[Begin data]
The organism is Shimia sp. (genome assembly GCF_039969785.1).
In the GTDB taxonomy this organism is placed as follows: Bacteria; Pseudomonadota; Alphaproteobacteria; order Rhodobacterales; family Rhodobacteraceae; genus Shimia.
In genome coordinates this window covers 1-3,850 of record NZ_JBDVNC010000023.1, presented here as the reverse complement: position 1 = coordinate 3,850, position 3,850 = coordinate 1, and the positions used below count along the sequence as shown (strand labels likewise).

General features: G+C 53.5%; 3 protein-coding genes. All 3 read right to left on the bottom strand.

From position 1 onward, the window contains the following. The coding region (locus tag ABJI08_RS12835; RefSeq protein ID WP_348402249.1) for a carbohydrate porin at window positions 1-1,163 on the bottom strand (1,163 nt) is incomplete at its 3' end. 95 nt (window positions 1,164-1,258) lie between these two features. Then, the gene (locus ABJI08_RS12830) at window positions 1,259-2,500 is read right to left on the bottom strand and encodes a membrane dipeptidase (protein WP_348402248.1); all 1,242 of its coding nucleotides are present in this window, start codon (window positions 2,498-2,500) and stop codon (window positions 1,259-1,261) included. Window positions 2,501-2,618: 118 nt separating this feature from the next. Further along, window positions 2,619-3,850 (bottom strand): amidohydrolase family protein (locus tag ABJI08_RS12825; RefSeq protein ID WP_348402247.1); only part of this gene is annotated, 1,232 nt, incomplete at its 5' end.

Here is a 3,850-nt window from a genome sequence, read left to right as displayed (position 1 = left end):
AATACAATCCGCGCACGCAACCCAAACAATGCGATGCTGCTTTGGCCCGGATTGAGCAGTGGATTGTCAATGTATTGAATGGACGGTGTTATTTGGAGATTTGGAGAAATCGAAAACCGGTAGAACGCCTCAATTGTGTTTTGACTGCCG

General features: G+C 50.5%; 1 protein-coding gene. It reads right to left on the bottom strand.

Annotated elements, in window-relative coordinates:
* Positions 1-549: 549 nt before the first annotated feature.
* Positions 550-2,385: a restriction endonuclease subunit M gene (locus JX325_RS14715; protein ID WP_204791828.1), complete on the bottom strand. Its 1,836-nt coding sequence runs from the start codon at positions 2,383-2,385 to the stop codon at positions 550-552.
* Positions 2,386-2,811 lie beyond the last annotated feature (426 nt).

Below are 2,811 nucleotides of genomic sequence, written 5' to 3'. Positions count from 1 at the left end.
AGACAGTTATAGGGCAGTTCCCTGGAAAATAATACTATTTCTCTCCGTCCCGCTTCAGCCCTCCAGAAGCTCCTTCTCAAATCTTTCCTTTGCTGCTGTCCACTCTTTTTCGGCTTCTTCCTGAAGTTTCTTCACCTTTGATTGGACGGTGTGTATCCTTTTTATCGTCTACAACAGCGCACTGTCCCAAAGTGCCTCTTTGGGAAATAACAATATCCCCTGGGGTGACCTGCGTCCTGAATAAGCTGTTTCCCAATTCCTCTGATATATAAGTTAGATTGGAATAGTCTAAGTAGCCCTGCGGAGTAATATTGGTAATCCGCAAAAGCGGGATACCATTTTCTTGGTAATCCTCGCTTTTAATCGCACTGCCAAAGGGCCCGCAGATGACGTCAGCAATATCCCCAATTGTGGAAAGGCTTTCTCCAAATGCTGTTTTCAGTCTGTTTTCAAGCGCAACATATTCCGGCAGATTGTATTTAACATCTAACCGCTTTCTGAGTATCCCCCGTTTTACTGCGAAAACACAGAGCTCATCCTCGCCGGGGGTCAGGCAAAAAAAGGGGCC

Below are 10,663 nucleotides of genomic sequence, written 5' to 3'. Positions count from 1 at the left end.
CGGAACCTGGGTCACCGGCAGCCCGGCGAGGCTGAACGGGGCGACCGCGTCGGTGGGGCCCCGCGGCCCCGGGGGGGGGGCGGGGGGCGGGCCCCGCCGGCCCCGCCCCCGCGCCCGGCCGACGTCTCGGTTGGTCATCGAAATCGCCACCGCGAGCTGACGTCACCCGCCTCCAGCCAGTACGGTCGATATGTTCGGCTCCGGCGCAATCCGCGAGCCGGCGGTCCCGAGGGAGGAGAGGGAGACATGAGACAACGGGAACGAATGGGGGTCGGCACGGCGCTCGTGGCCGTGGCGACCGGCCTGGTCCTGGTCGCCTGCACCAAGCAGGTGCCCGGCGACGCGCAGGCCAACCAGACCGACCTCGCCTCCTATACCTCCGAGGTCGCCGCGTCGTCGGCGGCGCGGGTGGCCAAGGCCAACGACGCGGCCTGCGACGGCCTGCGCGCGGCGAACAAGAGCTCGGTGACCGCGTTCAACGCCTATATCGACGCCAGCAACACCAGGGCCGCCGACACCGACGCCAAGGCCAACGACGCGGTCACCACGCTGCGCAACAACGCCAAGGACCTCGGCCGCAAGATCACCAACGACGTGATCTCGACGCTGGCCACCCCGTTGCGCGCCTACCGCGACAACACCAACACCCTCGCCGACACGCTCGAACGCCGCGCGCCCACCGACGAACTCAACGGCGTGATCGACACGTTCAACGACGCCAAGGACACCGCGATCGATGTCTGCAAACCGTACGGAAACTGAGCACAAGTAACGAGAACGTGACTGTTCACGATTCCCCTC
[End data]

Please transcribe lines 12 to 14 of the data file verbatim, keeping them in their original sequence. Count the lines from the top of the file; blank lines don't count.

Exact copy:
* Positions 2,386-2,811 lie beyond the last annotated feature (426 nt).

Below are 2,811 nucleotides of genomic sequence, written 5' to 3'. Positions count from 1 at the left end.
AGACAGTTATAGGGCAGTTCCCTGGAAAATAATACTATTTCTCTCCGTCCCGCTTCAGCCCTCCAGAAGCTCCTTCTCAAATCTTTCCTTTGCTGCTGTCCACTCTTTTTCGGCTTCTTCCTGAAGTTTCTTCACCTTTGATTGGACGGTGTGTATCCTTTTTATCGTCTACAACAGCGCACTGTCCCAAAGTGCCTCTTTGGGAAATAACAATATCCCCTGGGGTGACCTGCGTCCTGAATAAGCTGTTTCCCAATTCCTCTGATATATAAGTTAGATTGGAATAGTCTAAGTAGCCCTGCGGAGTAATATTGGTAATCCGCAAAAGCGGGATACCATTTTCTTGGTAATCCTCGCTTTTAATCGCACTGCCAAAGGGCCCGCAGATGACGTCAGCAATATCCCCAATTGTGGAAAGGCTTTCTCCAAATGCTGTTTTCAGTCTGTTTTCAAGCGCAACATATTCCGGCAGATTGTATTTAACATCTAACCGCTTTCTGAGTATCCCCCGTTTTACTGCGAAAACACAGAGCTCATCCTCGCCGGGGGTCAGGCAAAAAAAGGGGCC